The Mystery Man In Those 445 Photobooth Pics Has Finally Been Identified

For years, no one knew the identity of this mystery man who, from the 1930s to the 1960s, took hundreds of photobooth pics of himself. Once his image stash became the main attraction at a portraiture exhibition, however, he became an internet sensation and, whaddya know—someone online recognized his friendly face. Meet Uncle Franklyn!

Rutgers Today reports that Franklyn Swantek, proprietor of "Michigan's largest operators and distributors of Photomatic," was IDed by his nephew, Tom Trelenberg of Minden, Nevada. Trelenberg still has fond memories of summer visits with his family in the midwest, which included tearing apart the old machines and pocketing the change.


It's a fascinating new chapter for the collection that was endlessly intriguing because of its history—or lack thereof—and now has a whole new narrative. How will it alter the way we view the black-and-whites? Does this context make a major difference? There's something definitely wonderful knowing that there was a truly jolly flesh-and-blood character behind the smiles, but it raises an interesting question: Is there any enduring enigma the internet won't eventually be able to solve?

For now, we're left to see the set with this new info. "Uncle Franklyn was a lot of fun, just a cheerful guy. It's why I kept going back," Trelenberg says. [Rutgers Today]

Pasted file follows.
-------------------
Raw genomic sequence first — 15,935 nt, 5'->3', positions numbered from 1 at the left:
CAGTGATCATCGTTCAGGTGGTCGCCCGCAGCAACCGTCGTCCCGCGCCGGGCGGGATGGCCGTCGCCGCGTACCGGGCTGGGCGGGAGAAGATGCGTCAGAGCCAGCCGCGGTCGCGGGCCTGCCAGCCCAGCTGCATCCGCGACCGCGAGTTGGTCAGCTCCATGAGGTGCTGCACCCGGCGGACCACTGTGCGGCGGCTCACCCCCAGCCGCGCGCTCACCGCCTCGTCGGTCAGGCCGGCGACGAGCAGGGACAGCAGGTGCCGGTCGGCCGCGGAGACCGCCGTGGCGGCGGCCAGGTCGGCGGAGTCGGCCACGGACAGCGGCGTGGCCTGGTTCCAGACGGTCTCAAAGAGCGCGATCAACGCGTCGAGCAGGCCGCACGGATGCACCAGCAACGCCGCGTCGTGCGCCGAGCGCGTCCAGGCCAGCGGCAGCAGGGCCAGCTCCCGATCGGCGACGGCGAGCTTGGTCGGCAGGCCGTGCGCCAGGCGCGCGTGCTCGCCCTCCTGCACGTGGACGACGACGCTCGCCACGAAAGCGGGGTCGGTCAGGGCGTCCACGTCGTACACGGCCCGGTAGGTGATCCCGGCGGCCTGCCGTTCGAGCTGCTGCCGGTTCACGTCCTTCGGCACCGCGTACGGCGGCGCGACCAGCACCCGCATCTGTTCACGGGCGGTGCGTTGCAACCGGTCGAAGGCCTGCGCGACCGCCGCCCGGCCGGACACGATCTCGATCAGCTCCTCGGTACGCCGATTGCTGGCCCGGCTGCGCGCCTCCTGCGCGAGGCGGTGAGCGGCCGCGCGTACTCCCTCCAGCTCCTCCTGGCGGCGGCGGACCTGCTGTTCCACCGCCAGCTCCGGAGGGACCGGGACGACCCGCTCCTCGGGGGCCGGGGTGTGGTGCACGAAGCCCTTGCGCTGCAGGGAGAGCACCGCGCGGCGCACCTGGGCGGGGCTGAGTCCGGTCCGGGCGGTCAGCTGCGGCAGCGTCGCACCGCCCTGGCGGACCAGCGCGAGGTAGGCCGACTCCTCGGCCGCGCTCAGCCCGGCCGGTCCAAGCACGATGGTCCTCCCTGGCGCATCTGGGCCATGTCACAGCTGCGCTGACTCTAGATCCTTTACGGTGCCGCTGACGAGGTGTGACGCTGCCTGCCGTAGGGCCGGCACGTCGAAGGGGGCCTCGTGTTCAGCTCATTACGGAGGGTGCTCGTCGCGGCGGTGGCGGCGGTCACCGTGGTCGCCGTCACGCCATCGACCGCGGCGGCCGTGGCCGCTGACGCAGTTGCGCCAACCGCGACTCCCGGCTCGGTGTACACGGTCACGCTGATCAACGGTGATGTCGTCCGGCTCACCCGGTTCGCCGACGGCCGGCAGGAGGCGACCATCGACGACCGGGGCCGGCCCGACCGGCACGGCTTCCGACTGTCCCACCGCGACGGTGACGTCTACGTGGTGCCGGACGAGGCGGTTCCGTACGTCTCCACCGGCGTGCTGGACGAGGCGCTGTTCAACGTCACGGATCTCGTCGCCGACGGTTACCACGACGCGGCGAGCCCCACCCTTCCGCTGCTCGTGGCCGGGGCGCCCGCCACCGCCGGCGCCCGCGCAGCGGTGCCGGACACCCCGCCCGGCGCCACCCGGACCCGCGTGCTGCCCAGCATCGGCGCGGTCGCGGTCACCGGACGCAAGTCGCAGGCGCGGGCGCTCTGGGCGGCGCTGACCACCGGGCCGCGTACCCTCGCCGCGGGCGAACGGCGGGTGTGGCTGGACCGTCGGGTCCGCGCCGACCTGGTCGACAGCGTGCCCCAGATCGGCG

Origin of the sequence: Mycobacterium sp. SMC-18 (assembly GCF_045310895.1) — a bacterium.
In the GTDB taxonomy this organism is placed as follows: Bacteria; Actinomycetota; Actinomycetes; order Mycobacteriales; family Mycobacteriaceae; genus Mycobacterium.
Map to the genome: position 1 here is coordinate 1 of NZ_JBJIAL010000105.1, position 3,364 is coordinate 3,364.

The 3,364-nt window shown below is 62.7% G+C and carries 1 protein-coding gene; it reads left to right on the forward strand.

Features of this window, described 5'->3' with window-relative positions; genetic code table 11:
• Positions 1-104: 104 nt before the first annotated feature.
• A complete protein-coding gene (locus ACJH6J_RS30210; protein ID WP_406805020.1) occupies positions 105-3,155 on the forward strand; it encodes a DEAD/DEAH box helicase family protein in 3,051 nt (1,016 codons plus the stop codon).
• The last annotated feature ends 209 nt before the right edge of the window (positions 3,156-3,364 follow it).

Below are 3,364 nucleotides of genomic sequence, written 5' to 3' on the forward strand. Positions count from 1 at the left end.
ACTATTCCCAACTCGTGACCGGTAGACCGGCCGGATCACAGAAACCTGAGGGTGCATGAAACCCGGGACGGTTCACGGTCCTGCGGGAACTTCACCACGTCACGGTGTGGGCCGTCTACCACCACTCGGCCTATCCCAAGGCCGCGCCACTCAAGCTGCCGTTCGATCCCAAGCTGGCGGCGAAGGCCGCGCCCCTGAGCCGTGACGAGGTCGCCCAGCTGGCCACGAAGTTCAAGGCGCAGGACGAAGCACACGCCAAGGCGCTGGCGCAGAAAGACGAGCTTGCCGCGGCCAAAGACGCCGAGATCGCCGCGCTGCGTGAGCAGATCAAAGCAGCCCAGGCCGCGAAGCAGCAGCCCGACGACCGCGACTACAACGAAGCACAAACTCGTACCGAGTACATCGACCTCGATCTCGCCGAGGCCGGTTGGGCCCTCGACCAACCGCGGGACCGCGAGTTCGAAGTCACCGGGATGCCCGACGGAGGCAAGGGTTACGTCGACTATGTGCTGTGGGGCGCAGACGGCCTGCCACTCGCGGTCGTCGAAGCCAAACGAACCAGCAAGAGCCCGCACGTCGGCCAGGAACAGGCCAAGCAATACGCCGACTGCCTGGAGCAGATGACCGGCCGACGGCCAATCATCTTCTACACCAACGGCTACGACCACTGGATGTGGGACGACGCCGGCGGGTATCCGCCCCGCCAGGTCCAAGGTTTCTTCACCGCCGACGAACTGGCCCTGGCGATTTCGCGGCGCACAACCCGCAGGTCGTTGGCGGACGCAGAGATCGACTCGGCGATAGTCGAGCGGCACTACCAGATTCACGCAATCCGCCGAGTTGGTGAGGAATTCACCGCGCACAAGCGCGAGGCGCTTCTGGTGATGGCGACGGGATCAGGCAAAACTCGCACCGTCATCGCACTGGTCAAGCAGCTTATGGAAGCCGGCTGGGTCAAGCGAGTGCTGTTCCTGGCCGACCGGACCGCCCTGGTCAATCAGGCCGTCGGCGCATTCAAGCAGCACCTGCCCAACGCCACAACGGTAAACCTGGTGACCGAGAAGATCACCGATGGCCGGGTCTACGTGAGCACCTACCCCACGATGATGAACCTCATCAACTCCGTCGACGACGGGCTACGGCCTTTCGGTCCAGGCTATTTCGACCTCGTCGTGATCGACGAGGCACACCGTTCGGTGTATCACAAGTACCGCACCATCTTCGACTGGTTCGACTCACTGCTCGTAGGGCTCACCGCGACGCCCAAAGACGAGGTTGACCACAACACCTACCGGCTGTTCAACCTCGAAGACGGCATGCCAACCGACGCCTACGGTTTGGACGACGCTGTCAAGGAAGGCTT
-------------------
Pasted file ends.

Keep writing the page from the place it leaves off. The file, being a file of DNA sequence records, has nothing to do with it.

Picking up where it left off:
This Mystery Man Took Hundreds Of Photobooth Self-Portraits—But Why?

We don't know the identity of the mystery man in these photos, but, starting in the photobooth boom of the 1930s, he began snapping black-and-whites of himself. Thirty years later he had hundreds of nearly identical shots, and now the entire collection is being shown to the public for the very first time. This is some Amélie-in-real-life biz, and hoo-boy it's fascinating.


Photo historian Donald Lokuta found the set of silver gelatin prints at an antiques show in 2012 with little context, and began trying to track down more info about this middle-aged muse.

He got in touch with Näkki Goranin, author of American Photobooth, who, in a strange twist, also owned a handful of images featuring his face; but ultimately they weren't able to unearth anything beyond the fact that, at some point, the batch was bought from a Michigan dealer.


So what the heck was his obsession? Why was he repeatedly sitting in the spotlight and staring straight into the camera? Lokuta reckons this guy might have been a technician, testing out the equipment with a quick pic—which, c'mon, are you kidding me?? It's almost impossible to believe Jean-Pierre Jeunet hadn't also seen these before writing the twee screenplay for Amélie, because this is so on the nose.


Except! Instead of ripping up the evidence and tossing it into the nearest trash, this fella kept them all. Which raises even more questions: Was it a long-term creative project? A casual but persistent picture buff? Vivian Maier's long lost soulmate?

At this point, it's impossible to know whether he would be delighted, overwhelmed, or otherwise that these will be viewed—and analyzed—by people across the world as part of Rutgers' Zimmerli Art Museum Striking Resemblance: The Changing Art of Portraiture exhibition. Here's hoping he'd be genuinely thrilled, because this is precisely the kind of thing that gets imaginations running on overtime and all kinds of feelings flowing. [Junk Culture, Rutgers]